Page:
1 8 4 5 6 8 4 2 5 2    
2 4 8 7 11 10            
3 2 19 17                  
4 1 36                      

A if-then statement still remains in the loop but we claimed there is a performance difference between Algorithm 1 and Algorithm 2. The hint is the positions of threads between those executing in different control paths.

Suppose the size of a warp 4 (32 in reality), all the threads in warps 0-1 (corresponding to thread 0-7) executes the same control path, there is no thread divergence in iteration 1 in these wraps. Similarly, this happens in iteration 2. However, when the number of threads is less than the size of warp, thread divergence occurs again in iteration 3 and iteration 4. But when the problem is large, the number iterations with thread divergence accounts for a small constant number of iteration, i.e. log2(size of a warp) (at least after log2(blockDim.x)-log2(size of a warp) iterations for thread divergence to occur ideally).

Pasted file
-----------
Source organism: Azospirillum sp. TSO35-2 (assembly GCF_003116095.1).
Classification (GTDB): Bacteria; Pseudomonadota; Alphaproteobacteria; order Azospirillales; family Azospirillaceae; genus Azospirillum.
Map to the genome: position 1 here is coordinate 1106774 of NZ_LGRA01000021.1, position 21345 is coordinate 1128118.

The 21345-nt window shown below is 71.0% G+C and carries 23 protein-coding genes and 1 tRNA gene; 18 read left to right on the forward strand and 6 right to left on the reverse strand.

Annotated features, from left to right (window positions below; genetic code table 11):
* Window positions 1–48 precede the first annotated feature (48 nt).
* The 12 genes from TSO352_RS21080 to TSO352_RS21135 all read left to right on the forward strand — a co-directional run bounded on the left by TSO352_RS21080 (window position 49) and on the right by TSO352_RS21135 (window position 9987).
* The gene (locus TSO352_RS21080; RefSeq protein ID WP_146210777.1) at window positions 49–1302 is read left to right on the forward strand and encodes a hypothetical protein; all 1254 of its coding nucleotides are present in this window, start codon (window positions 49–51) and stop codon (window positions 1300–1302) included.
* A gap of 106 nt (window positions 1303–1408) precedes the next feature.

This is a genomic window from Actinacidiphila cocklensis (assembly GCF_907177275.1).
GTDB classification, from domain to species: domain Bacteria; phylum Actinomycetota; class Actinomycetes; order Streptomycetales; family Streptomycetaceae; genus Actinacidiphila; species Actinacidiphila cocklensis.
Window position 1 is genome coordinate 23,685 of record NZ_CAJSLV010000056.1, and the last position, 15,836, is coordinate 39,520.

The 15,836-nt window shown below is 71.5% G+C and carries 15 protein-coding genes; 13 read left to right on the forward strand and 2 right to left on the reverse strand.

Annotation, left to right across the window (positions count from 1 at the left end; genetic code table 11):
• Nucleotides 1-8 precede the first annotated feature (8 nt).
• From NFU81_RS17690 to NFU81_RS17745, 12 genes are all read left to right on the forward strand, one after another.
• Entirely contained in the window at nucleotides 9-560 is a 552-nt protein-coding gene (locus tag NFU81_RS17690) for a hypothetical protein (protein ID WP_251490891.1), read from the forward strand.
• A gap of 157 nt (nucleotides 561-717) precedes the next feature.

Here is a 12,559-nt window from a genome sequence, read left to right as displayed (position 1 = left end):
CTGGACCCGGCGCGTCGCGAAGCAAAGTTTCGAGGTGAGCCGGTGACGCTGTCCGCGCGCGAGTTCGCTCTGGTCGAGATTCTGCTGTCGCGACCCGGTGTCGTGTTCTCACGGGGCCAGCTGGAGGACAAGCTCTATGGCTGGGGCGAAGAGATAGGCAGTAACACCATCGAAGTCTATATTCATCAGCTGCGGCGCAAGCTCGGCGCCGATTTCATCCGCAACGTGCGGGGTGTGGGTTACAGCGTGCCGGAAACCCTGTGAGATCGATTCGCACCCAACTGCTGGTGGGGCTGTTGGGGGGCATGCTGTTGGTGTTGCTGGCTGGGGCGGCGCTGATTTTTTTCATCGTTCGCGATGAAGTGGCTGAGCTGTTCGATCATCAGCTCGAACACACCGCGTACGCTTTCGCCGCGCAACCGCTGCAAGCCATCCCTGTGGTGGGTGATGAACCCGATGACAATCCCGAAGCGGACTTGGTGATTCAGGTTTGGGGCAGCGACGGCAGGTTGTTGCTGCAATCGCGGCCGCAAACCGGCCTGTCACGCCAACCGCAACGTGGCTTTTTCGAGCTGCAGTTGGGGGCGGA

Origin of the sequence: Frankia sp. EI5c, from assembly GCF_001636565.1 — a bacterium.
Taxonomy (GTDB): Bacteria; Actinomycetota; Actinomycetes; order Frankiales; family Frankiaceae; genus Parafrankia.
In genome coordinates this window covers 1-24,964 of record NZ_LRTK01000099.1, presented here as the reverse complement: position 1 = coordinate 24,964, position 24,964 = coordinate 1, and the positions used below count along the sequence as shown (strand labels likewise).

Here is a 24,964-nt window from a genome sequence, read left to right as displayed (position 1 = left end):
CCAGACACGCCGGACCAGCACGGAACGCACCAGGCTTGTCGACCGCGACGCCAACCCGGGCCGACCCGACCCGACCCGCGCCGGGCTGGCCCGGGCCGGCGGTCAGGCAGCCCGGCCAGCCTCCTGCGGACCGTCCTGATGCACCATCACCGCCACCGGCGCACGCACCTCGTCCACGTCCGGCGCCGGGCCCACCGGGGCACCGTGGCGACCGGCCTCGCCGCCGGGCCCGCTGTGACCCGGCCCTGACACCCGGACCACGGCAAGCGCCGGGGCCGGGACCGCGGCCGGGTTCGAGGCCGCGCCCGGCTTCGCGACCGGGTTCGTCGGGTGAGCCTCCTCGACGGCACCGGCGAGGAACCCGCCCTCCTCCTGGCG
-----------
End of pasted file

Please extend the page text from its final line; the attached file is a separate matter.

Conclusion

In this article, we studied how the thread divergence affects the design of algorithm running on GPGPU. Design of algorithm needs to match with the underlying hardware architecture in order to fully utilize the computational resources.

Eclipse Launch Configuration

Sometimes, the application has to be invoked with some arguments for other execution options to suit different purposes. For example, Internet Explorer supported the following options

(adopt from http://msdn.microsoft.com/en-us/library/ee330728(v=VS.85).aspx)

iexplore.exe [ [ -embedding ] [ -extoff ] [ -framemerging ] [ -k ] [ -noframemerging ] [ -nohangrecovery ] [ -private ] ] [ URL ]

If you are going to develop your program in Eclipse and want to test your application with different options, you may follow the instructions below.